Putting women and reproductive health at the core of global development
It’s not often that we are presented with the perfect opportunity to affect a broad set of development policies as we are currently with the UN’s Post 2015 Agenda.
Taking full advantage of this chance – while demonstrating that an integrated, “un-siloed” approach to addressing population, health and environmental (PHE) issues is gaining traction –was the goal of a recent UN General Assembly side-event. The Women Delivering Development working breakfast was organized by the Woodrow Wilson Center, Aspen Institute, Sierra Club and Center for Environment and Population (CEP).
The meeting brought together a diverse group of influential leaders to be updated on the sweet spot of where population, health and environment (PHE) intersect, and make concrete recommendations for how a PHE integrated approach can help solve key international development issues.
Their message was clear: put women and reproductive health at the core of development where it belongs.This impressive cross-sectoral mix of "influentials" hit the ground running. They came knowing that in women’s everyday lives on the ground, around the world, these components are very much integrated. This meeting was an effort to work towards development policies and advocacy that reflect that reality.
The participants were not just the usual cast of NY or DC-based experts speaking to a converted inner circle. They represented an unusual gathering of new alliances including developing nation program representatives, international business entrepreneurs, private sector representatives, US State Department and Congressional leaders, funders, UN representatives, and leading NGOs in women’s health, climate change, and sustainable development.
Yet the real stars of the day joined us from village campfires and cookstoves in Tanzania, representing the faces of climate change impacts, not on paper, but in their own voices about their daily PHE challenges.
Photo © Sean Peoples, Wilson Center
The breakfast began with two women sages providing the framework: the Honorable Mary Robinson, former President of Ireland and President, Mary Robinson Foundation – Climate Justice, and former US Congresswoman and Wilson Center CEO Jane Harman, who eloquently opened our minds to this opportunity: the UN’s Post 2015 Agenda. Their message was clear: put women and reproductive health at the core of development where it belongs.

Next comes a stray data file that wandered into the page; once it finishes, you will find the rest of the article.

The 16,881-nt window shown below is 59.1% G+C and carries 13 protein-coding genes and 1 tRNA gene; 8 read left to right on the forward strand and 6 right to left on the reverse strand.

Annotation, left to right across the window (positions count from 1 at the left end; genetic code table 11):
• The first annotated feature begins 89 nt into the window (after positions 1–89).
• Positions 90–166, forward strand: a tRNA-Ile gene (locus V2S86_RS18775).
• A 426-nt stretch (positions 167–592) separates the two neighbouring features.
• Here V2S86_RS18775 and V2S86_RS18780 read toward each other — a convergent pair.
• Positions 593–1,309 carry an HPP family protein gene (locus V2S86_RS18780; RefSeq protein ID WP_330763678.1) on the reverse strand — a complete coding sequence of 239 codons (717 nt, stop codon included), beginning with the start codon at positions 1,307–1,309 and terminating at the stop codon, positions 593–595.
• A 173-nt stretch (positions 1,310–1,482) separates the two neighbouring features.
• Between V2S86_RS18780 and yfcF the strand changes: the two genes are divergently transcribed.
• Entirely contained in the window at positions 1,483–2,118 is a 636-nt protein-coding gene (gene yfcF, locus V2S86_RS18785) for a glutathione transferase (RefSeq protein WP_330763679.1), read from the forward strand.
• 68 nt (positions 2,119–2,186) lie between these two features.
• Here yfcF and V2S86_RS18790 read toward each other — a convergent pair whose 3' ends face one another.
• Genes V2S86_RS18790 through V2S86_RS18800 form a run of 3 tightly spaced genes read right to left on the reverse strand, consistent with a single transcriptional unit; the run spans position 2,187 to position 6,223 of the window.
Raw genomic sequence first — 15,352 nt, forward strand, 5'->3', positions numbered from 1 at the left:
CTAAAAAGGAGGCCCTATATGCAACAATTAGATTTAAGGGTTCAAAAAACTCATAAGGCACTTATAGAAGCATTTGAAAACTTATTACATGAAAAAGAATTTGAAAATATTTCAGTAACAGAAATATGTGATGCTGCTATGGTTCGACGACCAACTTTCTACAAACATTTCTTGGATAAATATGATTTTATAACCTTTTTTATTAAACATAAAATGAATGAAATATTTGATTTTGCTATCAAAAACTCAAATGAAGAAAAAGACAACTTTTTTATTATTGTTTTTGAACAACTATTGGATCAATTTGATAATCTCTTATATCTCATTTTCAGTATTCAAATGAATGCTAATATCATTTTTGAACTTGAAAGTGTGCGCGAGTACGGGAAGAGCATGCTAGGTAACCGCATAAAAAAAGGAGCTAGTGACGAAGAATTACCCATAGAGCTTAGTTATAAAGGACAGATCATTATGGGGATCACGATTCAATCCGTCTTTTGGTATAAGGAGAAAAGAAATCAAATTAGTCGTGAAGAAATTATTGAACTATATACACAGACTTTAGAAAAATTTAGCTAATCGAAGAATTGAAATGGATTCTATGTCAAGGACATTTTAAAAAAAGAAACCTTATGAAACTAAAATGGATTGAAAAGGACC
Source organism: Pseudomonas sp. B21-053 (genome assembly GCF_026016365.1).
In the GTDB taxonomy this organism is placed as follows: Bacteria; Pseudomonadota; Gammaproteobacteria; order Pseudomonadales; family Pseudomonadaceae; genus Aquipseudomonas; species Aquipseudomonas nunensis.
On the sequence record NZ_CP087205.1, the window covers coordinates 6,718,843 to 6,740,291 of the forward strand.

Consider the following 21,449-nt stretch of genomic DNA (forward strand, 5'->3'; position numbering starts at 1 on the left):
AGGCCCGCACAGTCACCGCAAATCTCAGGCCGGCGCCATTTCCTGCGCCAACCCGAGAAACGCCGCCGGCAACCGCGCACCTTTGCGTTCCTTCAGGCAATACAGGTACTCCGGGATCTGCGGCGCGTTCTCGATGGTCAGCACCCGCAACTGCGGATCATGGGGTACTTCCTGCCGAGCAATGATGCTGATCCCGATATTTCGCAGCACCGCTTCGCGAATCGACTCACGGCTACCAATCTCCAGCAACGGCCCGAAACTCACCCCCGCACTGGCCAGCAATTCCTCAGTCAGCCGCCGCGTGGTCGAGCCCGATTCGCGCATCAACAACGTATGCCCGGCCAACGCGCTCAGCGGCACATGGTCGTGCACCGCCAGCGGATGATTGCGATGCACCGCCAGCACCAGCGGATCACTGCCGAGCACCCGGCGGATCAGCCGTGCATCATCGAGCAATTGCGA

The Woodrow Wilson Center’s (WWC) compelling new short film, Healthy People, Healthy Environment, grounded us in the issues from the village perspective – first hand voices from three Tanzanian village women who relayed how climatic change, energy, food or water challenges play out in their everyday lives. They represented the on-the-ground, real life embodiment of our global policies and advocacy work; the reality behind funds allocated, negotiations deliberated, and policies on paper.
Unlikely Alliances = New Synergies on PHE
Several main themes emerged from the meeting:
Next steps will be to follow-up with the meeting participants to collaborate on policy influence and advocacy-work based on the recommendations made. This momentum is also continued with two major international PHE meetings held this week in Ethiopia (see here and here). Watch this space!
- The “PHE integrated approach” is a key development tool which should be central to the Post 2015 Agenda. It is a proven way to enhance people’s lives in developing nations that are most affected by the climate and other environmental changes we are now experiencing.
- As part of the un-siloed, integrated approach, women’s empowerment and reproductive health (RH) and rights must be at the core of the UN’s Post 2015 sustainable development agenda. Empowering women has a ripple effect, enabling families to be healthier and achieving a balance between people and the air, land, water we depend on to sustain a good quality of life.
- This is a major shift from how sustainability issues are currently addressed in global terms. Within the climate change debate, for example, insufficient attention has been given to RH as simple, inexpensive way to meet the unmet need for family planning while at the same time significantly reducing CO2 emissions.
- Virtues of newer “integrated” vs. traditional siloed approach were shown: for example, field programs on tree conservation in Africa were better received by villagers when their reproductive health and education issues were on the table, too.
- This integrated approach to development is gaining more traction with a broad, diverse set of cross-sectoral players, and the UN’s Post 2015 Agenda and FP2020 process are prime opportunities for advocacy. New synergies include partnerships with businesses and the private sector to promote PHE within the context of development goals.
- New alliances bring new synergies. Engaging allies across sectors and issues as represented at this meeting will make better connections among RH and rights, women’s empowerment, and sustainable development policies and advocacy.
- Evidence from data collection along with more focused personal stories must be used in tandem to make the strongest case for the PHE approach. The stories from the WWC movie, for example, helped put a face to the policy issues on the table.
- The FP2020 process is providing new visibility and excitement around the UN’s Post 2015 Agenda, as well as being a new ally in promoting RH and sustainable development linkages, in shaping the way forward post-MDGs.
Guest speakers included Dr Carmen Barroso, IPPF/WHR; Suzanne Ehlers, PAI and FP2020; Kim Lovell, Sierra Club, and Mary Mavanza, Jane Goodall Institute. See the invitation here.